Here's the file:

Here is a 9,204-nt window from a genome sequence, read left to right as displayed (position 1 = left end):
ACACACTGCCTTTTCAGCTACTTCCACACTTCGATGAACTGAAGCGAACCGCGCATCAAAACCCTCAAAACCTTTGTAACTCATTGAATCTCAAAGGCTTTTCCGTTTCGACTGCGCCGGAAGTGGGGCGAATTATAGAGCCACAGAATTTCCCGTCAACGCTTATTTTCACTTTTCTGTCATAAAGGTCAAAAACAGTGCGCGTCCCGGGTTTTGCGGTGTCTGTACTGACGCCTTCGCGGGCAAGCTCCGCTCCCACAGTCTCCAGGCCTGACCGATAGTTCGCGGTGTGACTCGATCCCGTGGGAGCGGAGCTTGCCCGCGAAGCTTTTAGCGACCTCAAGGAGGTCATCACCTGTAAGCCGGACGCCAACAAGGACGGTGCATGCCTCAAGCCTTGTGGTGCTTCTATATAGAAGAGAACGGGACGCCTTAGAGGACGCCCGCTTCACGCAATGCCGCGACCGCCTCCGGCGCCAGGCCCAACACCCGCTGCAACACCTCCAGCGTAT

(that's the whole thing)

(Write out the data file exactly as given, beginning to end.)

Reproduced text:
Here is a 9,204-nt window from a genome sequence, read left to right as displayed (position 1 = left end):
ACACACTGCCTTTTCAGCTACTTCCACACTTCGATGAACTGAAGCGAACCGCGCATCAAAACCCTCAAAACCTTTGTAACTCATTGAATCTCAAAGGCTTTTCCGTTTCGACTGCGCCGGAAGTGGGGCGAATTATAGAGCCACAGAATTTCCCGTCAACGCTTATTTTCACTTTTCTGTCATAAAGGTCAAAAACAGTGCGCGTCCCGGGTTTTGCGGTGTCTGTACTGACGCCTTCGCGGGCAAGCTCCGCTCCCACAGTCTCCAGGCCTGACCGATAGTTCGCGGTGTGACTCGATCCCGTGGGAGCGGAGCTTGCCCGCGAAGCTTTTAGCGACCTCAAGGAGGTCATCACCTGTAAGCCGGACGCCAACAAGGACGGTGCATGCCTCAAGCCTTGTGGTGCTTCTATATAGAAGAGAACGGGACGCCTTAGAGGACGCCCGCTTCACGCAATGCCGCGACCGCCTCCGGCGCCAGGCCCAACACCCGCTGCAACACCTCCAGCGTAT